The Biden name, however, was what China wanted. And to repeat, CEFC was China, and everybody knew it. Gilliar admonished Bobulinski that the players on the CEFC side of the venture “are intelligence so they understand the value added” by the Biden connection. In text messages, Hunter scolded Bobulinski, reminding him that CEFC execs were “coming to be MY partner to be partners with the Bidens,” and that “in this instance only one player holds the trump card and that’s me. May not be fair but it’s the reality because I’m the only one putting an entire family legacy on the line.”

Hunter knew CEFC was under U.S. government investigation. Not only did Ye tell him that, Hunter agreed to look into it as counsel for Patrick Ho. In a May 2017 text, Gilliar reminded Bobulinski, “Don’t mention Joe [Biden] being involved, it’s only when u are face to face, I know you know that but they are paranoid.” Actually, it is not paranoia when you are nervous because you know you are cutting dubious deals with shady characters tied to a hostile foreign regime. Is it any wonder that Jim Biden told Bobulinski that the family was ever mindful of having “plausible deniability”?

Cashing In
The LNG venture collapsed on the Chinese end, the promised millions in capitalization never materializing. But while this cut out such participants as Bobulinski, the Bidens figured out a way to get paid.

As the Senate report details, Ye had an underling, Gongwen Dong, establish a line of credit through a business they controlled, “Hudson West III LLC,” issuing credit cards for Hunter, Jim Biden, and Jim’s wife, Sara. The three charged more than $100,000 luxury-item purchases. On August 4, a CEFC subsidiary partially underwritten by a Chinese state-owned petroleum company (Shangai Huaxin Group), sent Hunter’s law firm, Owasco, another $100,000.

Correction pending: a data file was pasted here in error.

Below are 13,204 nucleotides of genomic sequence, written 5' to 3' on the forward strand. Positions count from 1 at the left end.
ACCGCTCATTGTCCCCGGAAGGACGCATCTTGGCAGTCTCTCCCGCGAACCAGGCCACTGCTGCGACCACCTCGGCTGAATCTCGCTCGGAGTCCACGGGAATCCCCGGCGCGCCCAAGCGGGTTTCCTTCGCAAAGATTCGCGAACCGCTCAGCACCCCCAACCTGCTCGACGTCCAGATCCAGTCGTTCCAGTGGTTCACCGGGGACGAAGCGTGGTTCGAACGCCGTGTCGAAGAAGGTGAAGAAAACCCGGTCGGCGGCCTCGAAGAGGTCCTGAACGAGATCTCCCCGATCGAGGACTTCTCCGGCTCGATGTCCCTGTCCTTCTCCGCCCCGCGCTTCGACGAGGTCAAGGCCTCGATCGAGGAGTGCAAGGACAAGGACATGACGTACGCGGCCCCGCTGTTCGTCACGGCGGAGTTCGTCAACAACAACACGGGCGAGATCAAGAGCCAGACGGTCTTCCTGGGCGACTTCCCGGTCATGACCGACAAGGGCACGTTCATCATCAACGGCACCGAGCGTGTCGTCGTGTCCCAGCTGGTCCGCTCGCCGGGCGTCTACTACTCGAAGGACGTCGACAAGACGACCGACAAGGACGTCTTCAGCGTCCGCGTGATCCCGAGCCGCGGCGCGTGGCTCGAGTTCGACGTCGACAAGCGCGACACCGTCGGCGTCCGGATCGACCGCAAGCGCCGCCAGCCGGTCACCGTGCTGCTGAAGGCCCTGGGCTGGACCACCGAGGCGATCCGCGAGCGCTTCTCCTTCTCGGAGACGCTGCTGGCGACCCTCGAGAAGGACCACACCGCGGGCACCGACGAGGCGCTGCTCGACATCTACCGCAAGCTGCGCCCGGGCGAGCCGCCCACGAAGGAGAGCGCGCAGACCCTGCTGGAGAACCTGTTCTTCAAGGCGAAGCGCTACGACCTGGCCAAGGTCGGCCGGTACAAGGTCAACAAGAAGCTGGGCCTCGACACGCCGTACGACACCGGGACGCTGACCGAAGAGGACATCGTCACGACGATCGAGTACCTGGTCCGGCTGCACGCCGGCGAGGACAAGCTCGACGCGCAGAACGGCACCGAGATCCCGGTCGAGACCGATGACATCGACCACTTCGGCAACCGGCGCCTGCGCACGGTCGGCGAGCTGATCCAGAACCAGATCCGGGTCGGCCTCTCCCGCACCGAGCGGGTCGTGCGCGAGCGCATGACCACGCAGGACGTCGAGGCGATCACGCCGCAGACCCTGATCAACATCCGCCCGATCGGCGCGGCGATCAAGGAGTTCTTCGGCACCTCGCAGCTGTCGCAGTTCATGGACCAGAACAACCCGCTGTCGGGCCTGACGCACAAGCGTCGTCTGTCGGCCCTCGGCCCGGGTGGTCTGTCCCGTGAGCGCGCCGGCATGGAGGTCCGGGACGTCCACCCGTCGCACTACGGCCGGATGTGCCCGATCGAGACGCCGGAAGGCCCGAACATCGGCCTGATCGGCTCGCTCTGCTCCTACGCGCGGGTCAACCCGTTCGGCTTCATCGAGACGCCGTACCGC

Four days later, a CEFC subsidiary wired $5 million to Hudson West III; over the next year, nearly $4.8 million of these funds were transferred to Owasco — said to be for “consulting.” During the same period of time, Owasco funneled nearly $1.4 million to Jim Biden, through the bank account held by Jim and Sara Biden, under the auspices of a consulting firm, the Lion Hall Group. Hudson West also sent over $76,000 directly to Jim Biden’s Lion Hall Group, during 2018.

On November 2, 2017, CEFC attempted to send Hunter Biden’s firm $1 million through the Hudson West III account. As the Senate report details, CEFC initially explained this payment as a “consultation fee” to Hudson West III for “market investigation of a natural gas project” which was deemed unnecessary, resulting in the refund of the money. However, Hunter Biden later acknowledged that it was a $1 million fee that should have gone to his law firm for the representation of Patrick Ho, but had to be refunded because Hunter provided the wrong wire-transfer instructions. The problem was subsequently corrected, and the payment went through.